Tuesday night’s edition of The Great EdTech Debate was extra exciting for me! My partner, Dean, and I had been working for the past couple of weeks to build our case, and, on Tuesday, it was finally our turn to go to bat for social media!
The Great EdTech Debate – Is Social Media Ruining Childhood?
Before I begin, I would like to thank our opponents, Laurie and Christina, for a fun debate! Their thought provoking video (shown below) and impeccable rebuttal skills made them a tough team to go against! Be sure to check out their blogs (linked above) to hear their side of the debate.
No – Social Media is NOT Ruining Childhood
Dean and I took on the task of arguing that social media was not ruining childhood. Now, full transparency, when I first read the debate question, I probably would have put myself on the AGREE side. That being said, I chose the disagree side, as I thought it would give me a chance to challenge my own thinking and beliefs. Boy, am I glad I made that choice!!
I came to realize that social media has such a bad rep for many people. You are constantly hearing about all of the negatives coming from social media, such as cyber-bullying or sexting, which can make any positives get lost in the constant dark cloud. Well, Dean and I tried to shine some light on those positives!
We knew we had our work cut out for us when the pre-votes came in. Granted, they were closer than I expected, but we were still in the minority of the vote.
We opened our debate with our own rendition of a Fake News Report.
In our video, we highlighted a few of the positives that we believed can come out of social media, such as:
- Building Connections
- Finding Support
- Having a Platform
We also used the article 10 Examples of the Positive Impact of Social Media to add to the key points we addressed in our video. Those positive impacts included:
- Younger students can feel empowered by teaching older relatives how to use technology
- Social media can be used to create a positive digital footprint
- Social media provides parents an opportunity for open communication
- Social media can help students learn essential job skills
- Social media can lead to more communication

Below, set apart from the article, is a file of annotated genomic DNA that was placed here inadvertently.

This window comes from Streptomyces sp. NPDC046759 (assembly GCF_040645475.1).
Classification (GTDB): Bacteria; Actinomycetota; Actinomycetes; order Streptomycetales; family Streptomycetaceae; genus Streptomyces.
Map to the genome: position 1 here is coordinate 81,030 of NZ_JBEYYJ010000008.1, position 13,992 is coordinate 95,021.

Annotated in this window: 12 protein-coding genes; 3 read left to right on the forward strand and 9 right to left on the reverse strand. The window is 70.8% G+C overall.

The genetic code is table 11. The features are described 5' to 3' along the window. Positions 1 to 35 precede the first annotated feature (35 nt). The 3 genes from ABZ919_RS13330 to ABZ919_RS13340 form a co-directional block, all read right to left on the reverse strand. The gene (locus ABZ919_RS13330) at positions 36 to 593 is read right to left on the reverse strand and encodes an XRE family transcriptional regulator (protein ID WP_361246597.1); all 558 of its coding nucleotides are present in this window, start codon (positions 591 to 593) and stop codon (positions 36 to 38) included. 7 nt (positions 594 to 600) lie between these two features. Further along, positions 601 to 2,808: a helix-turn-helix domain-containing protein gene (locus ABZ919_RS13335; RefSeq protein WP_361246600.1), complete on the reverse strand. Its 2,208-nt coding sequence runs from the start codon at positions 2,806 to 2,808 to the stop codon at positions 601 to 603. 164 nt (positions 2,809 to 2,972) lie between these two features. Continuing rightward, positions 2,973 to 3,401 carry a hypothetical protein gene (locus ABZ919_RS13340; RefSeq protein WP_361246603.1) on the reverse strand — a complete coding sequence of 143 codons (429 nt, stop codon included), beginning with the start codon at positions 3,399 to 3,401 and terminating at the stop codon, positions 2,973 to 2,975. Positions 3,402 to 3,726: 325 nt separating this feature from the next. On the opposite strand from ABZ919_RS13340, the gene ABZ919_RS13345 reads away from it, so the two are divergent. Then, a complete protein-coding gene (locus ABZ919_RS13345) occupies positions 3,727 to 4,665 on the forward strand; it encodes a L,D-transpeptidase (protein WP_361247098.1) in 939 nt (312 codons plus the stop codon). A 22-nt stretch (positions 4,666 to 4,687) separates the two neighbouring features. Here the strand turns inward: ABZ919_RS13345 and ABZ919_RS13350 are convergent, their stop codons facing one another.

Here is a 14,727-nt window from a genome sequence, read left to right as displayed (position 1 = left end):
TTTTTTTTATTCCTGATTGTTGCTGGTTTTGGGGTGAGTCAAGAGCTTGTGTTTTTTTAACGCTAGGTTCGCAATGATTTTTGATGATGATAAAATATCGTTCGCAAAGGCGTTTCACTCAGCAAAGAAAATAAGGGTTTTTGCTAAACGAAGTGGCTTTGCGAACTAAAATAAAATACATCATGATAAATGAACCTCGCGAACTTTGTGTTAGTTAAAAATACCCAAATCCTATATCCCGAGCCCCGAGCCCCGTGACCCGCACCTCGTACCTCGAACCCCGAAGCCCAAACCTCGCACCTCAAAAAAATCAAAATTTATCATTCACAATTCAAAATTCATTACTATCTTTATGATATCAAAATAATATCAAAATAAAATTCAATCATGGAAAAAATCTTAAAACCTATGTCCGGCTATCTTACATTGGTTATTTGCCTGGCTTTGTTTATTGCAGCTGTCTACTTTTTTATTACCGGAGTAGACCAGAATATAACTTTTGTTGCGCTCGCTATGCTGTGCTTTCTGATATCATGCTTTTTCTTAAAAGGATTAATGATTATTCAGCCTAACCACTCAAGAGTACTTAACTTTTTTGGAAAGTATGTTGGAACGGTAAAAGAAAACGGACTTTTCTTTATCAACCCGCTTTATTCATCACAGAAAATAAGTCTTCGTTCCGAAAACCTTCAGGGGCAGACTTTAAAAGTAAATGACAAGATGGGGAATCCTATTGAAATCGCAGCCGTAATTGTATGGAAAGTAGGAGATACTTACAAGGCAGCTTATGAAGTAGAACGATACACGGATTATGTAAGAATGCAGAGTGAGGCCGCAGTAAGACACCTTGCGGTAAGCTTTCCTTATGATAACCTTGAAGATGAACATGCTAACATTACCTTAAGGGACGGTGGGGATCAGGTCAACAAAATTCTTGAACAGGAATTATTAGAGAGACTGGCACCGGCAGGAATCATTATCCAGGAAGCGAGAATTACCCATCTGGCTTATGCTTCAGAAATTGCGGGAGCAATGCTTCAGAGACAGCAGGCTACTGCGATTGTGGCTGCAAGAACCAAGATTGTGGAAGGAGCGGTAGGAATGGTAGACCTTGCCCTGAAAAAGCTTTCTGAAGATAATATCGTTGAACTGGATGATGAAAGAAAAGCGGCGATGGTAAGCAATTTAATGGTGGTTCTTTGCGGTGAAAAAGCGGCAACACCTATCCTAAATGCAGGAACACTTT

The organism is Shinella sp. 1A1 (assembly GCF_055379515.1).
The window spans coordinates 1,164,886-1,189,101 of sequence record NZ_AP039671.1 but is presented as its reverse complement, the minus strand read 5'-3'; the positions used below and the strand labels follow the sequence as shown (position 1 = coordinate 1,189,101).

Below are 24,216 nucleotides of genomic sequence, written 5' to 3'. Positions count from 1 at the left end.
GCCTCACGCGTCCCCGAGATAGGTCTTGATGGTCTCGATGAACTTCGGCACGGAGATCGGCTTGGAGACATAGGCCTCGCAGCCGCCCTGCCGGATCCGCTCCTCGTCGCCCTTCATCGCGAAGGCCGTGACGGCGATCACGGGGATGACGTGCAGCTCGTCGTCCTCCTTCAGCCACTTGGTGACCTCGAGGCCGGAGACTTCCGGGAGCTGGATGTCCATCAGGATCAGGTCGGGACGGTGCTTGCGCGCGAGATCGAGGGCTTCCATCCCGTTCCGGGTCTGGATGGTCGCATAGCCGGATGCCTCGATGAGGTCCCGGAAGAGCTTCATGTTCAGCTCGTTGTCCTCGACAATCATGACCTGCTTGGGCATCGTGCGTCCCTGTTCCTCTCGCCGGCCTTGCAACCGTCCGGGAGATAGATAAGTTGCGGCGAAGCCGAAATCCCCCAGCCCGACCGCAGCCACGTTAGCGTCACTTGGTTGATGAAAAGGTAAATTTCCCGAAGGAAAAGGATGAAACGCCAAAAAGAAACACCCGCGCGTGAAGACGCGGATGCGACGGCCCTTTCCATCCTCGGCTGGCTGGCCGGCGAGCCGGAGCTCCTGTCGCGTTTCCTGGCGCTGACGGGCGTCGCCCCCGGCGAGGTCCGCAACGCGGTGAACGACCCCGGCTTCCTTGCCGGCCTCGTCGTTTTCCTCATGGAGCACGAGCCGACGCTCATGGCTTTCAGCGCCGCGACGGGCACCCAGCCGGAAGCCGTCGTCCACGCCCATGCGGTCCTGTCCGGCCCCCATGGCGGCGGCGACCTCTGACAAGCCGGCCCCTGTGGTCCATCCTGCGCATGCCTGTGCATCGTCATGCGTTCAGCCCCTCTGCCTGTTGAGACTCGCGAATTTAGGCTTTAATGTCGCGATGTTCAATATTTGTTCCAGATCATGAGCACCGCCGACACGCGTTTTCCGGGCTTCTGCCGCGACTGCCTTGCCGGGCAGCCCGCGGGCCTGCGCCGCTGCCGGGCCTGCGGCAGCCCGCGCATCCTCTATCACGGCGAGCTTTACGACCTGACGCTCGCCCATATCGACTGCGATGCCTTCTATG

- Students can use technology to form or join groups
- Social media provides a platform to showcase creativity
- Social media offers students a way to stay connected
- Students can use social media to promote their civic engagement
- Students can utilize social media to spread social awareness and kindness
We also used a “top 10” style article from Jennifer Casa-Todd, as well as various articles and videos in our Wakelet, to further support our case.
After a great back and forth during the rebuttals, the results of the post-vote was in! 50/50!
My Final Thoughts
Throughout this entire debate, even though I was on the disagree side, I have to applaud me opponents for bringing up several points that made me stop and rethink my own defense. Their arguments around safety and who is “responsible” to educate children and teens on how to be smart social media users were hard to argue against. As an educator, I know how full teachers’ plates are already, and adding social media education can seem both daunting and impossible.
That being said, as it was pointed out in the class conversation, the education has to start somewhere. There are adults who struggle to navigate social media (even world leaders. . .); however, since social media is so deeply woven into today’s society, we cannot simply ignore it. In Laurie and Christina’s video, they state that 81% of teens use social media. With such a high percentage, we cannot simply hope social media will go away. I am still not sure where this education comes from, whether it is parents, or teachers, or both. . . but the education has to be there. This is the main point from the debate that still stumps me.
In the end, I have come to this conclusion: As Kalyn stated in our class discussion, social media is NEW, but not bad.
For many people, new can mean scary; however, the term RUINING is a very drastic term to use. Childhood now looks very different than it did in past decades, and it will look different again in decades to come.